It’s not about forum moderation…
Netflix has been having its issues of late—price increases, bizarre business model alterations—thankfully the whole Qwikster idiocy has now been abandoned, but with all the rough patches it was nice to fire something up this last weekend that reminded me why I fell in love in the first place.
Troll Hunter (original title: Trolljegeren) is a Norwegian film shot in the “mockudrama” style first brought into modern popularity by The Blair Witch Project and since used in many subsequent films such as Paranormal Activity, Cloverfield, and (as reviewed earlier on this very site) Diary of the Dead.
In that Diary of the Dead article I briefly mentioned how this whole cinéma vérité trend was getting a little annoying and, ironically, false in its presentation. Cloverfield did little for me except make me feel seasick. The final frames of Paranormal Activity were so silly and predictable to me that I started laughing, which I doubt is the emotion the filmmakers were going for. Therefore, when Troll Hunter opened with a black screen printed with yellow text declaring that what you are about to see is representative of 283 hours of film anonymously delivered (so far unable to be declared a prank by the experts that have examined it!), I groaned, and groaned further when the movie started and it became clear this “found footage” was shot by three students—two guys, one gal—for their college project.
Still, I’d seen a decent looking online trailer and heard some good word of mouth about the film, so hell, even if it’s a Norwegian remake of Blair Witch, maybe it would at least be as entertaining as Dead Snow, which was pretty much a Norwegian remake of Evil Dead. Besides, I wanted to know what exactly was on top of those giant legs in the poster. I kept watching, and I’m glad I did, because this movie has something that Blair Witch very much lacked: a hunter.
And not a hunter in the sense of Beowulf, but a hunter more like John Wayne in Hatari! A guy who treats what we would consider spectacular as just his job. There is an ingenious conceit at the heart of Troll Hunter that rescues it from mockudrama hell, and it is subtly foreshadowed right from the start as sanctioned bear hunters are being interviewed and speaking of how they are carefully licensed and reviewed by the government in their job of controlling the bear population.
Some brilliant soul took that idea and cross-pollinated it with Norwegian folklore, and Troll Hunter is the result as these college kids end up following and documenting the activities of an unsung, lonely man whose job it is to track and occasionally cull, well… you get the idea.
It’s a fun movie, full of the sorts of inventive explanations we’ve gotten used to in telling us how other creatures of myth and legend might exist in our modern world, but treading fresher territory than vampires, witches and werewolves. Not to mention it’s full of the fascination and attention to detail you usually only give to the particular monsters of your own backyard. Troll in America is a rather generic term, and these days maybe something people think of first and foremost in its Internet context. The trolls of Norway are a varied lot who seem to be quite at home in the landscape no matter how outlandish they get in their appearance. There’s a lot of beautiful landscape shots which might seem like time-wasters, but honestly to me served to ground the legends in the land. How did those huge rocks move overnight? Trolls moved them! Are the government’s explanations any less ridiculous?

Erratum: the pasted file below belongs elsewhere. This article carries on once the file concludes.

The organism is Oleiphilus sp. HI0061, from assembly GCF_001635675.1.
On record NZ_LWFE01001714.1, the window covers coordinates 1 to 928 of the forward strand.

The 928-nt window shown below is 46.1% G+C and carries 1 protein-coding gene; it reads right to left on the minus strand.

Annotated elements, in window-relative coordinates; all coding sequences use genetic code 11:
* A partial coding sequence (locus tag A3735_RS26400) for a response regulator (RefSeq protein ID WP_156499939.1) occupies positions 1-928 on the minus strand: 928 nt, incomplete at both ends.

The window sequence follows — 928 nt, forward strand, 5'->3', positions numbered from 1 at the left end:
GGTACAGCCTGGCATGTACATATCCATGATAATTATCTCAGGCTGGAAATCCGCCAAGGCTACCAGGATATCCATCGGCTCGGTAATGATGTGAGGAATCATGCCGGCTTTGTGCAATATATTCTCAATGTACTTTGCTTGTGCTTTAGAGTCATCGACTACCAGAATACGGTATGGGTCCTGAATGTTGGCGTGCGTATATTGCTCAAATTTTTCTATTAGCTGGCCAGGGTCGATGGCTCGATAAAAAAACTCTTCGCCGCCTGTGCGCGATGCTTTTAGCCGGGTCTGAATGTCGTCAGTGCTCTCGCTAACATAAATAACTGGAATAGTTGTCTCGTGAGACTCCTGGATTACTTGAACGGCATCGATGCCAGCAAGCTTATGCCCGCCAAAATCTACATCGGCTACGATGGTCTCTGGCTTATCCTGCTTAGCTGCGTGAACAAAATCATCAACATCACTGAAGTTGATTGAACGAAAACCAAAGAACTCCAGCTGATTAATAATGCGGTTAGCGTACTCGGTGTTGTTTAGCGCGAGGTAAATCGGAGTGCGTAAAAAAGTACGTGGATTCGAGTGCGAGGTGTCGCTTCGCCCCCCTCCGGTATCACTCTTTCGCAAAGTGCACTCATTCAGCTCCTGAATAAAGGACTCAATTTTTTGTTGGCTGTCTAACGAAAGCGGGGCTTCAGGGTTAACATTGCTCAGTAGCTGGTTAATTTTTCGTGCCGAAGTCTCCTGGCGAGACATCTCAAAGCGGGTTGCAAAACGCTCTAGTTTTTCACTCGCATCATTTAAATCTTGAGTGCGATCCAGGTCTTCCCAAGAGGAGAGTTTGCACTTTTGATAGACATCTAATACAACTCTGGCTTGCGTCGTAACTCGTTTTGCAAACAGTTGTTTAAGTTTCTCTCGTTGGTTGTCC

I love the ideas in this film, and the visuals, and the tone. I even love the fact that on the one hand it tries to scientifically explain why trolls turn to stone in sunlight, but completely handwaves the demonstrable fact they can smell the blood of “a Christian man”. I love the world-weary hunter who goes stalking a 600 foot behemoth because it’s his job, and if he doesn’t do it, who will? The bureacrats filing the “Slayed Troll” forms for the TSS (Troll Security Service)? Pshht. Don’t make him laugh.
Of course, an American remake is already in the works, but at the risk of sounding irredeemably hipster, I urge you to check out the original. If you’ve got Netflix, it’s just an Instant View away right now. The thing is, again, this movie just seems so dependent on its locale, and that locale’s specific mythology, in a way that others of its ilk might not be, and Hollywood can’t seem to touch any of these without ripping them out of their original setting in order to appeal to a “broader audience”. I don’t think a remake will justify the shakycam it’s shot with, but this original was a pleasant surprise that surpassed the cliches of its presentation.